Impact the undergraduate student experience has on the development of alumni loyalty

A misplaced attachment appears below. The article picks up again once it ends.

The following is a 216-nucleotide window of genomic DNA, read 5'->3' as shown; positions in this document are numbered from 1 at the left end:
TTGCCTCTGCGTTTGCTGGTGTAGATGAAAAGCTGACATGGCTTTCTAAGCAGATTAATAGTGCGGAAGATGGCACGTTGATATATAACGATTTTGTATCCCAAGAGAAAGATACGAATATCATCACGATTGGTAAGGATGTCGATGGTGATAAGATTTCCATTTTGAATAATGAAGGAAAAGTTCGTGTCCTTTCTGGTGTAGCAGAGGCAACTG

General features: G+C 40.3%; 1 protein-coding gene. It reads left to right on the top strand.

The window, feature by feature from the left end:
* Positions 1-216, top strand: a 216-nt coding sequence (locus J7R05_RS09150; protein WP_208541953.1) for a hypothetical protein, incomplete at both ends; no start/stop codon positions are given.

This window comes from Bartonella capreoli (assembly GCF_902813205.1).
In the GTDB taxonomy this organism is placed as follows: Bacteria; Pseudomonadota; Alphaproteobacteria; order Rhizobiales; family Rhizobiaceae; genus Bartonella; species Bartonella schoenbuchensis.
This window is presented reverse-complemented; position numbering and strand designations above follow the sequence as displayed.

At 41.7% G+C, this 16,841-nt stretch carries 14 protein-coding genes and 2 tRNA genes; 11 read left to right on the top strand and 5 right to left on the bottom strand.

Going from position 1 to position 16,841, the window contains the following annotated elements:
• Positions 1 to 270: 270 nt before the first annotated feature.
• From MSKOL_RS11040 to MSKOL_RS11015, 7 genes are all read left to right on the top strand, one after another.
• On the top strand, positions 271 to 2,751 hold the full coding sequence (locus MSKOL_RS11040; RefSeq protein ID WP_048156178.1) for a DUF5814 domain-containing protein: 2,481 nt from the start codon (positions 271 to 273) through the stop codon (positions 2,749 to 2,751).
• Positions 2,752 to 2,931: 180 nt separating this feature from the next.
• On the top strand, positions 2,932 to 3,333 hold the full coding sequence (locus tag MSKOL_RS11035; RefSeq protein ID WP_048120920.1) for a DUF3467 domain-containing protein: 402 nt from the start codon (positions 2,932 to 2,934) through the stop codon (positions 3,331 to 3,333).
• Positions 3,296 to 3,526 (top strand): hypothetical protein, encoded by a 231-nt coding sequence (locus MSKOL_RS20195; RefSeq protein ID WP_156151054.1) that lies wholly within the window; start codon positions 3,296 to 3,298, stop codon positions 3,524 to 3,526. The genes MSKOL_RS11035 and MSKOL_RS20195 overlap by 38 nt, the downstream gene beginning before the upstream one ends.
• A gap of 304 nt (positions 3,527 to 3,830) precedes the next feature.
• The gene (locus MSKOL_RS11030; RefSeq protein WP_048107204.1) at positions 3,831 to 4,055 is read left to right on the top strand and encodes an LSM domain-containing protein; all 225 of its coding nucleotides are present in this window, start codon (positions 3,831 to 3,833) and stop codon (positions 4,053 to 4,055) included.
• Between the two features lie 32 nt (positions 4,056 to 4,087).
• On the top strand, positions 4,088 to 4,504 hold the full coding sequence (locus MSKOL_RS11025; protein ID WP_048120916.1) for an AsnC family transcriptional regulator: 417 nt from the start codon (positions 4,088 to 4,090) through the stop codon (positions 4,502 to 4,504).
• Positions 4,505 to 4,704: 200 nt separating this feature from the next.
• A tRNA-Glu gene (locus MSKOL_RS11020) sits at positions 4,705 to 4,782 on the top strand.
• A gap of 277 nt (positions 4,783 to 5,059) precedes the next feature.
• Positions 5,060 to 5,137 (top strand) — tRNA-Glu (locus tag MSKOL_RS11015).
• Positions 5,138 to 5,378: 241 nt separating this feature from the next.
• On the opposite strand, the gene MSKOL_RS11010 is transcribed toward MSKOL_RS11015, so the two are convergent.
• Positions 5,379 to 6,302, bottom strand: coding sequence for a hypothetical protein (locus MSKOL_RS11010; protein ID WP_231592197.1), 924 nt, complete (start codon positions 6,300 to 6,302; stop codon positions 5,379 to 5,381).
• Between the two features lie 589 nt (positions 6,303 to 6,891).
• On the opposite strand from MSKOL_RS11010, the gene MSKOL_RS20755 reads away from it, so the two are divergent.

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The purpose of this qualitative study was to explore how the undergraduate student experience impacts the development of alumni loyalty, when loyalty forms, and in what ways alumni exhibit loyalty to their alma mater. Data was collected through thirty semi-structured individual interviews, fifteen donors and fifteen non-donors, and two focus groups. Participants were alumni of a midsized, comprehensive, Midwestern institution. Data indicated that there are some differences between the donor and non-donor groups. Donors tended to have stronger relationships that were maintained over time, believed they had changed while attending the university, and thought their education had provided them a foundation for life. Donors tended to have more than one degree and more than one degree from the same institution. Non-donors were overall positive, but seemed to not have the same investment in the institution, and had to rely more on loans to pay for their education. Views on loyalty were similar across both groups, but donors indicated more of an attachment. Both groups believed that support was making a financial gift to the institution. The focus groups had similar beliefs as the interview participants, however they believed involvement was key to long term engagement, while involvement in both donor groups was consistent. Findings indicate the relationships formed while a student play an important role in the formation of loyalty and long-term affiliation with the institution. In addition, the alumni's satisfaction with overall student experience impacts both relationships and loyalty.
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